Are You Ready to Rubble?

“Rock Day L.A.” turns Sixth Street Bridge rubble into memorabilia

(Courtesy Wikimedia Commons / Library of Congress / Brian Grogan)

Celebrating a peculiar form preservation, Los Angeles City Councilmember José Huizar and the Los Angeles Bureau of Engineering will be teaming up on August 13th to host “Rock Day L.A.,” an event focused around handing out roughly 1,000 pieces of the iconic Sixth Street Bridge, currently under demolition. The event, held as part of the City’s effort to keep the public engaged with the $449 million project, will feature live music and food as officials hand out free chunks of the structure on a first-come, first-served basis. Each piece will be accompanied by a certificate of authenticity.

The event, hosted on a Saturday morning to ensure public access, will mark another milestone in the Sixth Street Bridge’s replacement, as crews have spent the last six months methodically deconstructing one of L.A.’s most iconic structures.

Built in 1932 using an innovative-for-the-time, on-site concrete manufacturing plant, the Sixth Street Bridge was eventually found to be suffering from Alkali-Silica Reaction (ASR), commonly referred to as “concrete cancer.” ASR is a malady that occurs when concrete is made with too much alkali content, setting off a chemical reaction between that alkali content and the concrete’s aggregate, resulting in a gel-like substance that weakens the structure. This chemical byproduct creates stress within the concrete itself, resulting in a brittle material that, given L.A.’s seismically active history, has the potential to cause catastrophic failure. The bridge was designated as a public safety hazard in 2011 when the Bureau of Engineering estimated that there was a 70% chance the bridge could collapse in a major earthquake over the next 50 years. The following year, an international design competition was held afterward to design a replacement.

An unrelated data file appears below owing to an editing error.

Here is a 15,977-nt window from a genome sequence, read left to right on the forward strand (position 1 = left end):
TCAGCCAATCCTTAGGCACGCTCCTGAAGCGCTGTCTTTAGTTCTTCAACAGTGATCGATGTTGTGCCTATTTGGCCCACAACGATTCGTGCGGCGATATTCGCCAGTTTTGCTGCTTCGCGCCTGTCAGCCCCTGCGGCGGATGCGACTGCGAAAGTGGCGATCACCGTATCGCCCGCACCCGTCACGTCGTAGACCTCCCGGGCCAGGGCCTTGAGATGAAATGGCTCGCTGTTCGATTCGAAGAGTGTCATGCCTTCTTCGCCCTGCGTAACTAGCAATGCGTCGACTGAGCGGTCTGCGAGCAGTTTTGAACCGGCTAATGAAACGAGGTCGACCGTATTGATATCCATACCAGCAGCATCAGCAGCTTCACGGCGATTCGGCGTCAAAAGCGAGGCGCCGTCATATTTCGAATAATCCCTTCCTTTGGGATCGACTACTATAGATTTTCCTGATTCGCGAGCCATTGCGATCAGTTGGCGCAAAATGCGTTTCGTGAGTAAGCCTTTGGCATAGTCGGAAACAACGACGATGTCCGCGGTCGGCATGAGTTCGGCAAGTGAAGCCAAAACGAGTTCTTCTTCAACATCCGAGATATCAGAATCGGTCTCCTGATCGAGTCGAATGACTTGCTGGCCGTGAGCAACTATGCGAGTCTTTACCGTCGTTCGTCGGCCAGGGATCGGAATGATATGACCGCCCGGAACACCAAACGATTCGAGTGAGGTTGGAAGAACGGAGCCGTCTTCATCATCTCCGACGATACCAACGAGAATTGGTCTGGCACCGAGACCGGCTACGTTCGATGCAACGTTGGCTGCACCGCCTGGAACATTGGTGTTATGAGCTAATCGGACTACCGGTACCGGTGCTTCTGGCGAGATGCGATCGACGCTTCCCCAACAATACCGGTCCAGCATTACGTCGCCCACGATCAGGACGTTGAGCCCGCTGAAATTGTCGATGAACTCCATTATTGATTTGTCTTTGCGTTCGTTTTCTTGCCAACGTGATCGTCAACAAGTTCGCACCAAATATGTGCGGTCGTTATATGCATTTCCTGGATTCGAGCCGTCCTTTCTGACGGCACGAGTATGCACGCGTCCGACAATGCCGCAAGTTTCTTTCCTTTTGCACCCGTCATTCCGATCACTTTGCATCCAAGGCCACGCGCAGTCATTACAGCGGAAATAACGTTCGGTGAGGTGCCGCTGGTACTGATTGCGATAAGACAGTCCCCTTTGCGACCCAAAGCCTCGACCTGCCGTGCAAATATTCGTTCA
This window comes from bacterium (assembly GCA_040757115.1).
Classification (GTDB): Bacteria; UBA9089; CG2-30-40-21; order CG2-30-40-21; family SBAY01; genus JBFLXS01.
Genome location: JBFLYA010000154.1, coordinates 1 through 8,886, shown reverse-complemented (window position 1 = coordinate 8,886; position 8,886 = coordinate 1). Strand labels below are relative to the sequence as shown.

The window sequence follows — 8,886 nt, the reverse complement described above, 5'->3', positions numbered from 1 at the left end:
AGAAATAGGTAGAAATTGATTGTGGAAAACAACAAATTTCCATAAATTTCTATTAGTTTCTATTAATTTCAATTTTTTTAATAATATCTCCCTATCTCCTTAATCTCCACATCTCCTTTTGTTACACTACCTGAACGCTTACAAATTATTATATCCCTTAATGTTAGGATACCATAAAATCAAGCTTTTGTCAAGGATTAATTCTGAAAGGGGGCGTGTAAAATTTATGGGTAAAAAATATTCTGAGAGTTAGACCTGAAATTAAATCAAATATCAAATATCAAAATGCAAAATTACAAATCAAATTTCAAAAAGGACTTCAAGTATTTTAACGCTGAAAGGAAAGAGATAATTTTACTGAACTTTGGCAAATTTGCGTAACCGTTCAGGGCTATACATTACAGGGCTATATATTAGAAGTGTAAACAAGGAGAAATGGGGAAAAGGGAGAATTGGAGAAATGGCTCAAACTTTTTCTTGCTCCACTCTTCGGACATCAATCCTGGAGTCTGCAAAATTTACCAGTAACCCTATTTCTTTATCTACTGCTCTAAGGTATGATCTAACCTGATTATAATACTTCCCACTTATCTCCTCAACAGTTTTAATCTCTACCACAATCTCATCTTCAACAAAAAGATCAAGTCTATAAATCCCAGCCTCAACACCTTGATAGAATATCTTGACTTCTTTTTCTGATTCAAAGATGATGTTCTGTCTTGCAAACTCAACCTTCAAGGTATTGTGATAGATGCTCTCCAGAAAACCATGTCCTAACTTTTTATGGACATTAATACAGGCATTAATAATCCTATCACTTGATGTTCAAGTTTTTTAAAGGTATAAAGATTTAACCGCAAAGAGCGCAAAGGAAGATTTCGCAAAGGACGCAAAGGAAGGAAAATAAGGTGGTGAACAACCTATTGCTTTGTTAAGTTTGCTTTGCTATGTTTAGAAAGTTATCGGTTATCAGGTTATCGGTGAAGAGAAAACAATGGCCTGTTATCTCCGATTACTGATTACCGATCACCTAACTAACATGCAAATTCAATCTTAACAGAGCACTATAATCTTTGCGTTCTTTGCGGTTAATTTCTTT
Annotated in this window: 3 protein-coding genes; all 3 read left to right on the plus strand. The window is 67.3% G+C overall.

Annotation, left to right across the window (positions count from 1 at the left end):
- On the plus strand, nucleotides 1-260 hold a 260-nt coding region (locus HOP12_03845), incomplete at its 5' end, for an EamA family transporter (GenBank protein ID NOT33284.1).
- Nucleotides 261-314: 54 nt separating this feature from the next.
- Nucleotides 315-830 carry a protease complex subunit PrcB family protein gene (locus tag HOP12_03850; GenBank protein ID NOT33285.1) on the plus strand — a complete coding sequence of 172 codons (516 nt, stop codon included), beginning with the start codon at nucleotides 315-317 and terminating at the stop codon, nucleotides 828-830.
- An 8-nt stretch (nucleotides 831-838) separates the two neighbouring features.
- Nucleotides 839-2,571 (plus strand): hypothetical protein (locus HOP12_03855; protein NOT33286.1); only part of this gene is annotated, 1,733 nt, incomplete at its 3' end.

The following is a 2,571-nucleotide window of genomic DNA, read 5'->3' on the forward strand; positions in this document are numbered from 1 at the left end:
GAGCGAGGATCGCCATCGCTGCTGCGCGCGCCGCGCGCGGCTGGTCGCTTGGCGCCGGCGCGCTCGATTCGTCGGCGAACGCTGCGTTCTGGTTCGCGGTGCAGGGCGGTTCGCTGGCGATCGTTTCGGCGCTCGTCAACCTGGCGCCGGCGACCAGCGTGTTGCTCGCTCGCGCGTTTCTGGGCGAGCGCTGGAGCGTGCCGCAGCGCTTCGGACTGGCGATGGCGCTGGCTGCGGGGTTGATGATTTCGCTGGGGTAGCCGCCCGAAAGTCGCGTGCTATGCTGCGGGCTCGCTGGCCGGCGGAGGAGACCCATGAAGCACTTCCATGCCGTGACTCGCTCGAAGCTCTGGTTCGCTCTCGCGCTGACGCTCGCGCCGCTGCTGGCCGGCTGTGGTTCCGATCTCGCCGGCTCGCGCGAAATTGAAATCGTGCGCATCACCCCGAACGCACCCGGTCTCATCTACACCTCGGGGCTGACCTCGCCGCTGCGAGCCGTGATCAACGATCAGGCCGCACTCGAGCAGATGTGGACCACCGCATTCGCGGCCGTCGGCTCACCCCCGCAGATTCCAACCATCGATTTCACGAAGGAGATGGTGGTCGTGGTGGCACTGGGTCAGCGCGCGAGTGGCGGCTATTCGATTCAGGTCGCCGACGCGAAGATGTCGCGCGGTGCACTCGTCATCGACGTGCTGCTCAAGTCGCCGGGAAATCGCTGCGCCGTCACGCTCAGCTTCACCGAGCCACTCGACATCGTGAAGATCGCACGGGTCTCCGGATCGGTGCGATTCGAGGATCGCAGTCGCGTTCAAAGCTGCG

The Sixth Street Bridge will be replaced by a HNTB and Michael Maltzan Architecture-designed structure that evokes the Art Deco original with its cascade of swoopy, cable-stayed supports. The new structure, due to be finished in 2019, will feature an array of public parks, plazas, and connections to the city’s Los Angeles River, which is also currently undergoing radical change and restoration.

Related Stories